Main image of article Web Development: Key Languages to Know
Web programming is a desirable skillset—and a lucrative one. Earlier this year, Dice reported that, when it comes to return on investment in education, Web developers rank among the top jobs, with the average annual salary hovering at around $77,000. Better yet, the Bureau of Labor Statistics believes the number of Web developer jobs will continue to grow through 2022. And according to a report issued late last year by Wanted Analytics, global demand for Web developers is high. That demand makes it harder and more expensive for companies to hire top talent. It also means that those skilled in Web development can demand a premium in salaries and perks. “In today's professional world, it's important to stay on the cutting edge,” said Zach Sims, CEO of Codeacademy. “Programmers who learn many Web languages are able to stay versatile and keep a pulse on the evolving professional needs within their field.” But which languages are essential for any Web developer to know, especially if they want to lock down a good salary?

CSS Still Matters

Cascading Style Sheets (CSS) is a style-sheet language that provides the backbone for how Websites should look and behave, and ensures proper spacing, alignment and the integrity of other key design elements. Those without in-depth CSS knowledge will have a hard time designing a Website, since the language dictates so much in terms of look and feel. Anyone who wants to develop for the Web can’t overlook it.

PHP: The Basis of Key Platforms

PHP is a server-side scripting language that acts as the foundation for many of the world’s most popular Web platforms, including WordPress. Although periodically dogged with security issues, PHP boasts a flexibility that makes it useful in everything from standalone graphics applications to generating HTML code. Anyone who learns PHP should do their best to become as familiar as possible with the platform’s open-source libraries, as well as how it interacts with database servers such as MySQL and PostgreSQL. If you’re interested in boning up on your PHP knowledge, check out these Dice articles about the difference between it and .NET, some programming basics, and how to answer job-interview questions related to it. From conditionals to arrays to loops, there are all kinds of things to learn about PHP, but once you know what you’re talking about and how to fix issues, you’ll be far ahead of competitors for many must-have jobs.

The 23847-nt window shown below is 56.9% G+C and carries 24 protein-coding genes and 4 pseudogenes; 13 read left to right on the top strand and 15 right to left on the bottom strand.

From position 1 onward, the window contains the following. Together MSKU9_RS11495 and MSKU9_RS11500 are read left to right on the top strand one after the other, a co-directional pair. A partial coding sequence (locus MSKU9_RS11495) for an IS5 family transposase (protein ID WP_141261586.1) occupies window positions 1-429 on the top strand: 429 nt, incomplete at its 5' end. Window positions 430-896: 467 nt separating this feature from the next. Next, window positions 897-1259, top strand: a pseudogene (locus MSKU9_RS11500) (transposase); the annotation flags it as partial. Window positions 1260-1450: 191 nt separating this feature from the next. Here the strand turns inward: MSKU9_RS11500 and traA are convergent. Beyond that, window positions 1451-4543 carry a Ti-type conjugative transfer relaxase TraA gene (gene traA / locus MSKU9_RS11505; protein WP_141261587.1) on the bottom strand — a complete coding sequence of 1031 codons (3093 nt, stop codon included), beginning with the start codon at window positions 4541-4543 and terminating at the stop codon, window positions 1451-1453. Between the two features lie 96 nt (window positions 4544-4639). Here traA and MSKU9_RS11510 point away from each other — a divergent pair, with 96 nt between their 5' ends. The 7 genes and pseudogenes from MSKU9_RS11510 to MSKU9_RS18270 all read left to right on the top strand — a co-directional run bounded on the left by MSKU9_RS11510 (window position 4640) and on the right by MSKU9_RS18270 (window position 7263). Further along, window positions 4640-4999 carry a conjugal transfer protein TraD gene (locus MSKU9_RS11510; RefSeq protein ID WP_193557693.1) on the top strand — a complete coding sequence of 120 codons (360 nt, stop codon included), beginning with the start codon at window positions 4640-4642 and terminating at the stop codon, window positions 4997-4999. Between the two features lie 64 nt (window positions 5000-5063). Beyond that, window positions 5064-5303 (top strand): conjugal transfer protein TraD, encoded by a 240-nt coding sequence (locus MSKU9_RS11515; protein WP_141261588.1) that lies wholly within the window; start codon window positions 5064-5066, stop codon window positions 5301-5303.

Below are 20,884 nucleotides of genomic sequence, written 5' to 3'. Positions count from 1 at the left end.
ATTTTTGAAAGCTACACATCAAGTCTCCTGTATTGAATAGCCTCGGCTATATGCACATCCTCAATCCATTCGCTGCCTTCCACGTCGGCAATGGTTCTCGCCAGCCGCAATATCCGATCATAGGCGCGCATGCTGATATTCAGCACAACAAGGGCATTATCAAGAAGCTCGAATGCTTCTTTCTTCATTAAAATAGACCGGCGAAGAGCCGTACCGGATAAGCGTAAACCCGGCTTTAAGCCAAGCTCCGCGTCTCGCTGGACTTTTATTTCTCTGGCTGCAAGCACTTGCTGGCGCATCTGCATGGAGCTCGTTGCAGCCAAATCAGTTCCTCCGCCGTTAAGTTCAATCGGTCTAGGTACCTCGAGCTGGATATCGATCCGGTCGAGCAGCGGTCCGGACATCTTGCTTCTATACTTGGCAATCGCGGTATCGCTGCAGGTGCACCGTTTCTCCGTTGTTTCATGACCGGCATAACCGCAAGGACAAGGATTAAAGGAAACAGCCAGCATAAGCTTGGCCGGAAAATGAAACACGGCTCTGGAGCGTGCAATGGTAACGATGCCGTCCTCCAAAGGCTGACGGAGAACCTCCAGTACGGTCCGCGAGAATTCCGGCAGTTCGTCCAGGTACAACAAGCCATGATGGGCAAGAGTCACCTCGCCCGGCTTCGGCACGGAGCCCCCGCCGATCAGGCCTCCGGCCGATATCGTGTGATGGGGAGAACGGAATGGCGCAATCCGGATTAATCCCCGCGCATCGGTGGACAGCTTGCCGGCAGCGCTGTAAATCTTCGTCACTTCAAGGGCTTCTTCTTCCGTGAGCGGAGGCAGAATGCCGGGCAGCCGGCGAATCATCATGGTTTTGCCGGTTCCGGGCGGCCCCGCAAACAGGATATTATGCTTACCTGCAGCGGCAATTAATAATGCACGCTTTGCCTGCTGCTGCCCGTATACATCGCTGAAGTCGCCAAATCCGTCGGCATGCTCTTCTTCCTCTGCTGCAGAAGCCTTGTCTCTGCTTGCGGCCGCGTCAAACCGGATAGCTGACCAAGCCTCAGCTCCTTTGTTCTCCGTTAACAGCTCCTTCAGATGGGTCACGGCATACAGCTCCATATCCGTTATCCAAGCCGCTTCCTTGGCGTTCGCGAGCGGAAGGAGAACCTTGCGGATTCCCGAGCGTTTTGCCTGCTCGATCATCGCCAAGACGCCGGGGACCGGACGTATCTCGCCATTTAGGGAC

JavaScript for the Masses

JavaScript regularly tops the lists of most-popular programming languages, and with good reason: alongside CSS and HTML, it helps power the vast majority of Websites around the world. The interpreted programming language allows programmers to create critical workflows, apps, games, and just about everything else they can think up; it combines a series of items, including data structures, objects, and countless other elements, to help users build whatever they desire. So it’s a versatile platform, but also one with a lot of moving parts—programmers interested in learning more about it will need to explore everything from choosing the right frameworks to advanced tools such as strict mode. JavaScript knowledge can also be parlayed into mobile development. “We often encourage learners to start with JavaScript,” Sims said. “It's one of the most versatile programming languages around. Learners can utilize their knowledge of JavaScript to build a wide-range of products for both web and mobile use.”

HTML as the Basis of Understanding

HTML has been around forever, and it’s arguably the easiest of any Web language to learn. It remains important as the Web’s standard markup language. Given its age, discussions on HTML and its importance are old and staid. That being said, any newbie getting into Web programming should learn the basics of HTML, understand how to create different tags, and design simple Websites for practice.


Focusing on just one of these languages is not enough to be a successful Web programmer. As Sims said: “A flexible mindset is the key to success.” The key is to not only learn thoroughly, but also put yourself in a flexible mindset that will allow you to adapt to the inevitable changes in languages and methodologies. As seasoned Web programmers know, there’s always something to learn, and no shortage of languages worth pursuing.